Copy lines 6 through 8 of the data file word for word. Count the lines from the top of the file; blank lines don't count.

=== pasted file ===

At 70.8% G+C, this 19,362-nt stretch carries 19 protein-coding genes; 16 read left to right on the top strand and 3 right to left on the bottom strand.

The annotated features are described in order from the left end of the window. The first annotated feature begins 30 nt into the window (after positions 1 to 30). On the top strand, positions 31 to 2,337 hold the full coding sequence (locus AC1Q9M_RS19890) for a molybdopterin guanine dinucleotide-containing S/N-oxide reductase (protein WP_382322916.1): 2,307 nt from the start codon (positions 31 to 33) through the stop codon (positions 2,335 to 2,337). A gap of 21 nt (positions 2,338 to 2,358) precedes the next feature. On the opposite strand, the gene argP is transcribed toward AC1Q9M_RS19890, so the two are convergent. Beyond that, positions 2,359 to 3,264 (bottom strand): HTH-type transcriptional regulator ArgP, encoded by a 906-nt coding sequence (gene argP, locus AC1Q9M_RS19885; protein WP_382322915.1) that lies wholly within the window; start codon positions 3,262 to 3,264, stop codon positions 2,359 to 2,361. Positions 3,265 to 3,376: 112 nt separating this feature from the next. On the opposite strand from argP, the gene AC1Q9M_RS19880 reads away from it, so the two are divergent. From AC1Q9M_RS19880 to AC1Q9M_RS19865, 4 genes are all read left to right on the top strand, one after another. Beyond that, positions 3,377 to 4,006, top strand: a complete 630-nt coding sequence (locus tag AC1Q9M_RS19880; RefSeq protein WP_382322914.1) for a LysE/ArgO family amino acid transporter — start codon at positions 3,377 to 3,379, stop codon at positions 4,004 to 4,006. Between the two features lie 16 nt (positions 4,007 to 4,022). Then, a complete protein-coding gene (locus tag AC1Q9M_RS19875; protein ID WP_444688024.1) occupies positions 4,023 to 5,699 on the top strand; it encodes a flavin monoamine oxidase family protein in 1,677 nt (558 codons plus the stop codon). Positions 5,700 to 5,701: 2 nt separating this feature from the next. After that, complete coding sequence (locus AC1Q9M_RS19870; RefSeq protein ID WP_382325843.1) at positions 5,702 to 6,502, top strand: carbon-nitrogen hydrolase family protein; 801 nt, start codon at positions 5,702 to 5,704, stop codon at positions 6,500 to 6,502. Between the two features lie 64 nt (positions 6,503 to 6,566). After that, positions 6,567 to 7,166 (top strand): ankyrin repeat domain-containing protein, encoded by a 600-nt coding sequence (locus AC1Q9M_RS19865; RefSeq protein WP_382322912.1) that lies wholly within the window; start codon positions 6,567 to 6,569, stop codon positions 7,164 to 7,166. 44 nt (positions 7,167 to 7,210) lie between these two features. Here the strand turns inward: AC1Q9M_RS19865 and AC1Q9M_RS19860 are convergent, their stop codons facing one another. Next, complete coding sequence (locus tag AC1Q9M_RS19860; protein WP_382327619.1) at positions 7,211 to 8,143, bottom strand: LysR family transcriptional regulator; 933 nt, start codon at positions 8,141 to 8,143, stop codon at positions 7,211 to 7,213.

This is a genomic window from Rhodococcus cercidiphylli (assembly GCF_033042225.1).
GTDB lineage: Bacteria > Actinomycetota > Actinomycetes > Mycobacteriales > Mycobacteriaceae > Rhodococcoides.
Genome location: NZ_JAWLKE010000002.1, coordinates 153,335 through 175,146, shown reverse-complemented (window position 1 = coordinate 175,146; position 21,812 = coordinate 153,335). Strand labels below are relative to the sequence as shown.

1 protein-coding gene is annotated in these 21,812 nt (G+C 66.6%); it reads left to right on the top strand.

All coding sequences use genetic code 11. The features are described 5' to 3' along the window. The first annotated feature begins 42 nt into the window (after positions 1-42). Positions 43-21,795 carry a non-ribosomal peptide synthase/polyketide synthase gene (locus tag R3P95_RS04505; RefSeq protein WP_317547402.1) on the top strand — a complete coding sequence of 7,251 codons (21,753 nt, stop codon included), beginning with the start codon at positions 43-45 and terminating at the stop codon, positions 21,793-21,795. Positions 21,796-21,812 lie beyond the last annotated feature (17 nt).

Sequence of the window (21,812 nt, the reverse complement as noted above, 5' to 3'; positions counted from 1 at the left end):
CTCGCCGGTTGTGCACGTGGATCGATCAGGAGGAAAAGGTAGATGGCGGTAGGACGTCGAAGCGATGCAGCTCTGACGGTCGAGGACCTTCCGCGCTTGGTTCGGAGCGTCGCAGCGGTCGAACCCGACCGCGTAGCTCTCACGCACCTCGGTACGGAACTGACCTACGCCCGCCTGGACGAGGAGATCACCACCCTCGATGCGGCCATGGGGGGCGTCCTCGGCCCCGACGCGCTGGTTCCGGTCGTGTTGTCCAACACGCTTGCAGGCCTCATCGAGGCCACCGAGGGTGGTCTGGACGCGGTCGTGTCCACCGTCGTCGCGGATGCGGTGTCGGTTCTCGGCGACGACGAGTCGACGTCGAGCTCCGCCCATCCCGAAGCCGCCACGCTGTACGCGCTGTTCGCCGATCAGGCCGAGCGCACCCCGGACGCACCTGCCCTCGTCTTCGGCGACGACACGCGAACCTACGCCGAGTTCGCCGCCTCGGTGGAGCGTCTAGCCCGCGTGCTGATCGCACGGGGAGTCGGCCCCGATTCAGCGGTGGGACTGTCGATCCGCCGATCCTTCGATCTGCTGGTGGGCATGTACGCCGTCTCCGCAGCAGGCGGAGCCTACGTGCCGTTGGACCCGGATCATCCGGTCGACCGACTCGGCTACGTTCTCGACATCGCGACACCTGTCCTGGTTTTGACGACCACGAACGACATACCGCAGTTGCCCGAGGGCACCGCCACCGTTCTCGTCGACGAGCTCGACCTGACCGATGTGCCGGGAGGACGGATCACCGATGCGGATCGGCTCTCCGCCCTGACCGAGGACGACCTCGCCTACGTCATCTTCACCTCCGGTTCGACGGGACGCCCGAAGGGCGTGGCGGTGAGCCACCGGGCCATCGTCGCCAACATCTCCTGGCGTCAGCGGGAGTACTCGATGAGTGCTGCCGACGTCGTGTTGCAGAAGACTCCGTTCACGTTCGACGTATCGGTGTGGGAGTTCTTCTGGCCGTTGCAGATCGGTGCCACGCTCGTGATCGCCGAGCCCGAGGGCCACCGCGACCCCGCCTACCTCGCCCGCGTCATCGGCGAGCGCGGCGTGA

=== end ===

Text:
1 protein-coding gene is annotated in these 21,812 nt (G+C 66.6%); it reads left to right on the top strand.

All coding sequences use genetic code 11. The features are described 5' to 3' along the window. The first annotated feature begins 42 nt into the window (after positions 1-42). Positions 43-21,795 carry a non-ribosomal peptide synthase/polyketide synthase gene (locus tag R3P95_RS04505; RefSeq protein WP_317547402.1) on the top strand — a complete coding sequence of 7,251 codons (21,753 nt, stop codon included), beginning with the start codon at positions 43-45 and terminating at the stop codon, positions 21,793-21,795. Positions 21,796-21,812 lie beyond the last annotated feature (17 nt).

Sequence of the window (21,812 nt, the reverse complement as noted above, 5' to 3'; positions counted from 1 at the left end):